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How Non-Obstetricians Handle Shoulder Dystocia


In the majority of cases, your baby will be delivered by an obstetrician—perhaps the one you signed up, perhaps another from that group, or (still more unlikely), a random obstetrician who is available at the hospital you find yourself at. What happens, however, if you are delivering at an emergency room with no obstetrician available?

All licensed doctors have been through medical school. While it is preferable to have a doctor specialized in delivering babies to be the one delivering your baby, it is still preferable to have any kind of doctor when the other choice is someone whose most recent first aid training was the Boy Scouts from twenty years ago.

A doctor’s obligation is to provide treatment that is consistent with the standard of care. Standard of care is legal phrase which basically means that the doctor must act as a reasonable doctor in his position would act under similar circumstances. The difficulty here is figuring out what “reasonable” means. An emergency room doctor cannot be expected to have the in-depth knowledge that an obstetrician has. However, emergency room doctors are generalists—they must have enough knowledge to handle those problems that are most likely to occur. Shoulder dystocia, at one percent of all births, is common enough that it should be planned for.

What is Shoulder Dystocia?

Shoulder dystocia describes a situation where the baby gets stuck in the birth canal because his shoulder becomes lodged behind the mother’s pubic bone during labor. Essentially, delivery cannot continue normally because the baby is trapped mid-delivery.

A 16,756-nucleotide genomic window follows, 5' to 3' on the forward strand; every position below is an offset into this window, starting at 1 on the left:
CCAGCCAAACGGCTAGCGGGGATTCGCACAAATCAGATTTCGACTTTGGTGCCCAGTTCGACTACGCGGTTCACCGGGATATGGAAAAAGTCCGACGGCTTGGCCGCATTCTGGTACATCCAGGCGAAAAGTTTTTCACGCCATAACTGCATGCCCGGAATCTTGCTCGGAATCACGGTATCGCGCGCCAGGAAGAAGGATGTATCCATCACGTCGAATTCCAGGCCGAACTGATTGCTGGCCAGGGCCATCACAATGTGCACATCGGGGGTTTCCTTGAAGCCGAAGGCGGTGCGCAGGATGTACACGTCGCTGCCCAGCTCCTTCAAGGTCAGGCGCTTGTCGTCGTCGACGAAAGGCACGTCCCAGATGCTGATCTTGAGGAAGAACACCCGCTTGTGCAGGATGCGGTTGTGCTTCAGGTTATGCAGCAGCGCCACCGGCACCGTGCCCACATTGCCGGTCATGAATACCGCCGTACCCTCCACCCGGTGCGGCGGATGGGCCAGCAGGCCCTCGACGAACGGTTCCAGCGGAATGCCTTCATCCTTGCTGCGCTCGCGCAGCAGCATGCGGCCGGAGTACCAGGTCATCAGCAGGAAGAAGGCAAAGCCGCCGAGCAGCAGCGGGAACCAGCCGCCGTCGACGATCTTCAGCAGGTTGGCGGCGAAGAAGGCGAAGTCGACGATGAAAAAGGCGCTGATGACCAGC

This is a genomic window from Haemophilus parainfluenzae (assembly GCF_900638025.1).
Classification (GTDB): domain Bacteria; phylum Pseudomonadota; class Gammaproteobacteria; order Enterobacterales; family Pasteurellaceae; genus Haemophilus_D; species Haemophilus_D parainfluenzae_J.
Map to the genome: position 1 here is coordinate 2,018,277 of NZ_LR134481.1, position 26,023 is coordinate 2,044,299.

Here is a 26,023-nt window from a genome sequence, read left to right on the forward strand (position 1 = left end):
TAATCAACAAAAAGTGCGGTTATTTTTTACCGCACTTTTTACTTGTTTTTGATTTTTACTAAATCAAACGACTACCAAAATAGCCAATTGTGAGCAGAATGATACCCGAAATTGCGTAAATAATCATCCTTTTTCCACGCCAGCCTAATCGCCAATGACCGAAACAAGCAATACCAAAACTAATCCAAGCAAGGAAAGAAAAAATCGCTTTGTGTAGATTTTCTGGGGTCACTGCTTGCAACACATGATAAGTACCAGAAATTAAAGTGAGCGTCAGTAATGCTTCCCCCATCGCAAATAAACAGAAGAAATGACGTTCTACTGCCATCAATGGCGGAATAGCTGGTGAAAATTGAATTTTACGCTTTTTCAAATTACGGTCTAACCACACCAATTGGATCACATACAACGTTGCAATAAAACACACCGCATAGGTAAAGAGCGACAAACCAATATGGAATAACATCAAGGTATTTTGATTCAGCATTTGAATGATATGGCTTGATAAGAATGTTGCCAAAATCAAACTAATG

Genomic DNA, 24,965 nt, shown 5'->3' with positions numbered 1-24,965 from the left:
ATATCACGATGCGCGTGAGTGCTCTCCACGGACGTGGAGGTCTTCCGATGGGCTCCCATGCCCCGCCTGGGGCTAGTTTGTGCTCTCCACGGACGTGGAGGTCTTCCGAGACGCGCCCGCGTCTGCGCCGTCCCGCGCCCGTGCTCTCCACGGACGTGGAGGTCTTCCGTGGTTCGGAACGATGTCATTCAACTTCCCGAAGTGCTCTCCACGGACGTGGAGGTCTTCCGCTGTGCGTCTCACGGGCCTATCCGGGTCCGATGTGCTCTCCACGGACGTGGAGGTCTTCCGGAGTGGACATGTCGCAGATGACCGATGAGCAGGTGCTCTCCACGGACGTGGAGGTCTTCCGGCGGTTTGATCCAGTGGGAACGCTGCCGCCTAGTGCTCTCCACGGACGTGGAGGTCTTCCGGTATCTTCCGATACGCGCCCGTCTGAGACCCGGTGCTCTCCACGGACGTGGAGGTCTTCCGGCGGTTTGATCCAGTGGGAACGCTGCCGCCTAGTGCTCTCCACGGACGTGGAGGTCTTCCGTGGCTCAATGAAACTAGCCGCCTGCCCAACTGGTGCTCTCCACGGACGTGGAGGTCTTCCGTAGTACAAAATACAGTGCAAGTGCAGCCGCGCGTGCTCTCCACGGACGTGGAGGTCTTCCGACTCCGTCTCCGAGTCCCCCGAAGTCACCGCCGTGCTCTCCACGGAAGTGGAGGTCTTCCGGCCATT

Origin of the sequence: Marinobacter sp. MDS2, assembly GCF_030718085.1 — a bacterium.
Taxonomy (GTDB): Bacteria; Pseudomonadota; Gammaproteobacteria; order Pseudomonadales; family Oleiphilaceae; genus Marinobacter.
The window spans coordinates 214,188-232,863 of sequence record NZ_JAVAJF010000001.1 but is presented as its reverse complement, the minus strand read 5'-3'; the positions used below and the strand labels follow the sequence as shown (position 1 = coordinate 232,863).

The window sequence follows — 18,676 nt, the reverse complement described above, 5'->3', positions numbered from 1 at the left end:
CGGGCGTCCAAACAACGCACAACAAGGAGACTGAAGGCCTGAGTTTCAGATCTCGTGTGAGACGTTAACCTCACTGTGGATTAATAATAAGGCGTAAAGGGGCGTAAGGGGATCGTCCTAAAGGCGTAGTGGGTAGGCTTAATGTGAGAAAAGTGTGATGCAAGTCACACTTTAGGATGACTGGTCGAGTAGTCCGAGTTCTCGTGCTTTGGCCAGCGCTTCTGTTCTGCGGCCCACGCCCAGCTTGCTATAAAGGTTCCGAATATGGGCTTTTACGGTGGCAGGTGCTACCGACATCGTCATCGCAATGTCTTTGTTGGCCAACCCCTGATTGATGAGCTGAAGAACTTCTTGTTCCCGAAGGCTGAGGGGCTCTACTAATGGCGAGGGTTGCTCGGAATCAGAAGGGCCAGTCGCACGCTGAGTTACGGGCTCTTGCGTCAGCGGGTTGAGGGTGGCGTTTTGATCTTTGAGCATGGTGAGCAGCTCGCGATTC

This is a cause of brachial plexus injuries. The brachial plexus is a series of nerves in the neck area near the spinal cord. Those nerves run through the shoulders, arms and into the fingers. The nerves can be damaged because of tears and resulting scar tissue. The damage often occurs when a doctor, panicked because the baby is trapped, pulls or twists the baby in an incorrect matter to try to complete the delivery.

How Should a Non-Obstetrician React to Shoulder Dystocia?

Emergency room doctors in particular should have at least a working knowledge of what’s expected in the event of a shoulder dystocia. Though certainly not official, EM Curious outlines a practical approach for non-obstetricians. First, try to get help. If there is an obstetrician anywhere near who can help, find them. At the very least, getting one on the phone to help walk the treating doctor through the steps is better than nothing.

The article recommends a mnemonic device, the old standby of rote medical school memorization, to help remind doctors what to do:

  • H: call for Help
  • EEvaluate for Episiotomy
  • LLegs (McRoberts Maneuver)
  • P: suprapubic Pressure
  • EEnter rotational maneuvers
  • RRemove posterior arm
  • RRoll patient to hands and knees

More on the correct maneuvers can be found here in our post on Shoulder Dystocia Birth Injuries. The important thing is that the doctor not panic, which invariably leads to greater injury. Furthermore, the doctor must give a reasonable effort to prevent harm by performing the maneuvers in the right order. In most cases, the McRoberts maneuver will solve the problem.

Contact Us If Your Child Was Injured at Birth

If your delivery was rushed and was not performed by an obstetrician, and your child was injured, contact our medical malpractice lawyers to evaluate your case and determine whether your doctor acted according to the standard of care. For more information on the requirements that doctors must follow, contact our medical malpractice attorneys at (440) 252-4399 or online for a free consultation.

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